• Passive, energy-neutral cooling by converting infrared radiation into radiation that we do not feel as heat (eg radio waves)
  • Passive heating by turning radiation we do not feel as heat into infrared radiation
  • Extremely efficient lighting by broadcasting photons from the nantennas. As it is basically the solar process in reverse (photons from electrons, instead of electrons from photons), this is just as feasible as the solar applications
  • Passive heating or cooling within clothing
INL nantennas on film
Source: INL
The INL is capable of producing antennas that can absorb electromagnetic radiation at the near and mid infrared part of the spectrum. Some of these wavelengths penetrate clouds and deliver useful energy levels to the surface of the Earth.
Drawing from roll to roll processing expertise at Microcontinuum, a Cambridge, USA, based start up that spun out of Polaroid, INL is able to print (using e-beam UV lithography printing) millions of nano-sized antennas per square inch. INL claims that the ability to harvest infrared energy means that these antennas can convert residual heat into electricity even after the sun has gone down with a collection that is four times more efficient than in conventional photovoltaics.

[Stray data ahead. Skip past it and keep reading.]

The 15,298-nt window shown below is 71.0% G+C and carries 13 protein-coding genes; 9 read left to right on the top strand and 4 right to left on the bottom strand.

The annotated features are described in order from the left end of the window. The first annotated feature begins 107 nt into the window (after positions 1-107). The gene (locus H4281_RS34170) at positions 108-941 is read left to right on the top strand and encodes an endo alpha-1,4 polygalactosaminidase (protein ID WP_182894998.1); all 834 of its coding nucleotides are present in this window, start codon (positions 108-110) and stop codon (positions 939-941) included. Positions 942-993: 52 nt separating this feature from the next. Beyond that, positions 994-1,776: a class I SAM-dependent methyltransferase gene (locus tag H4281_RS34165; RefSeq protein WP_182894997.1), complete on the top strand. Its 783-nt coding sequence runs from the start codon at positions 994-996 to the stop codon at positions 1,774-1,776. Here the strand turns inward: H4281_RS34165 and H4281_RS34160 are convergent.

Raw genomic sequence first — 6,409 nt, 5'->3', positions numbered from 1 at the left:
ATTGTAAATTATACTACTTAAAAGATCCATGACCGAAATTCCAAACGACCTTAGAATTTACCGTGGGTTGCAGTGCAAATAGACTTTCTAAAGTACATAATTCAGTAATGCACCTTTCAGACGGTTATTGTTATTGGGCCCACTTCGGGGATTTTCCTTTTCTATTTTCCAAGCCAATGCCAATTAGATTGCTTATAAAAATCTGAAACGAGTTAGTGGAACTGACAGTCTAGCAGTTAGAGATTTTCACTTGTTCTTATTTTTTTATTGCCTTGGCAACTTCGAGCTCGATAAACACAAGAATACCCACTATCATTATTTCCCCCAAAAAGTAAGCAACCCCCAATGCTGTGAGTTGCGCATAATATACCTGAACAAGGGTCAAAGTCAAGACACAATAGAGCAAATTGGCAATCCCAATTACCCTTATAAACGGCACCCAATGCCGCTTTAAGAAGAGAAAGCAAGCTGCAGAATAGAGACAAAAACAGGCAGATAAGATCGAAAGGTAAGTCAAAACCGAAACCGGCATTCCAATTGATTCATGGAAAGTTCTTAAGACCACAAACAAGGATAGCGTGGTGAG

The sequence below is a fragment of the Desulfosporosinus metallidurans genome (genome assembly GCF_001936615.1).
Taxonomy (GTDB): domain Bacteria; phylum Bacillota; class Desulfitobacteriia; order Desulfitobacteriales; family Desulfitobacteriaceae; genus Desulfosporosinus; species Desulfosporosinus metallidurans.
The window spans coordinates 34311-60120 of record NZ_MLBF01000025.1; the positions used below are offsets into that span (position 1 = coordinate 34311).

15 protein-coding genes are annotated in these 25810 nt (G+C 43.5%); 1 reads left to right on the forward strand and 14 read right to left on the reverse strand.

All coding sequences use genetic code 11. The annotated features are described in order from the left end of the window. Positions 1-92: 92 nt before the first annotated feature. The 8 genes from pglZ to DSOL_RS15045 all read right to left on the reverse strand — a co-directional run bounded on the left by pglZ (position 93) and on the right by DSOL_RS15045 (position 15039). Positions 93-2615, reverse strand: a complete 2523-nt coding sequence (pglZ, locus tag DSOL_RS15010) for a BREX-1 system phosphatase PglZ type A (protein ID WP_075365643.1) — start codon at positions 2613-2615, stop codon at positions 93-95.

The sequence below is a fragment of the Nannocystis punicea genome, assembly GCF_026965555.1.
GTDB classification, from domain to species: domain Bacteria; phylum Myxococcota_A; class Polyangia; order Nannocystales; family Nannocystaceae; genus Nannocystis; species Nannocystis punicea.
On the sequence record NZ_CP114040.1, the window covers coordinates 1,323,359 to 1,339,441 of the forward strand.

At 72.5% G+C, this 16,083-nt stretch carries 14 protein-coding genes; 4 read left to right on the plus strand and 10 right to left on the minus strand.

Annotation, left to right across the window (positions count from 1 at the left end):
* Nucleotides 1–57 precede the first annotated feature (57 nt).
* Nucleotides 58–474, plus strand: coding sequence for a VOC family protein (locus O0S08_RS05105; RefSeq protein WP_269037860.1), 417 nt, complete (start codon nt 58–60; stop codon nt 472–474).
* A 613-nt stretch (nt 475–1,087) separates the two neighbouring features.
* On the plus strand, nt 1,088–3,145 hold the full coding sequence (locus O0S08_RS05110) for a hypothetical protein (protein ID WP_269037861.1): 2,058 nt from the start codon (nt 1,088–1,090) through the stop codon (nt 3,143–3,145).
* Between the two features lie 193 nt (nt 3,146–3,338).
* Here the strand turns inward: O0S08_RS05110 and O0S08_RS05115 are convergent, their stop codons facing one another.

There is a need for further work on the rectification of that signal though, because at IR wavelengths, frequencies are in the range of 30 THz.


Metamaterials are also made by printing features smaller than the wavelength of light on plastic substrates. Here a combination of a split ring (ring oscillator) and microwire give negative permeability and permittivity (dielectric constant) resulting in negative refractive index.
Metamaterial ring oscillators
In 2010, a group of scientists led by researchers from the California Institute of Technology (Caltech) has engineered a metamaterial, following earlier work at Duke University USA and Imperial College UK and in Germany.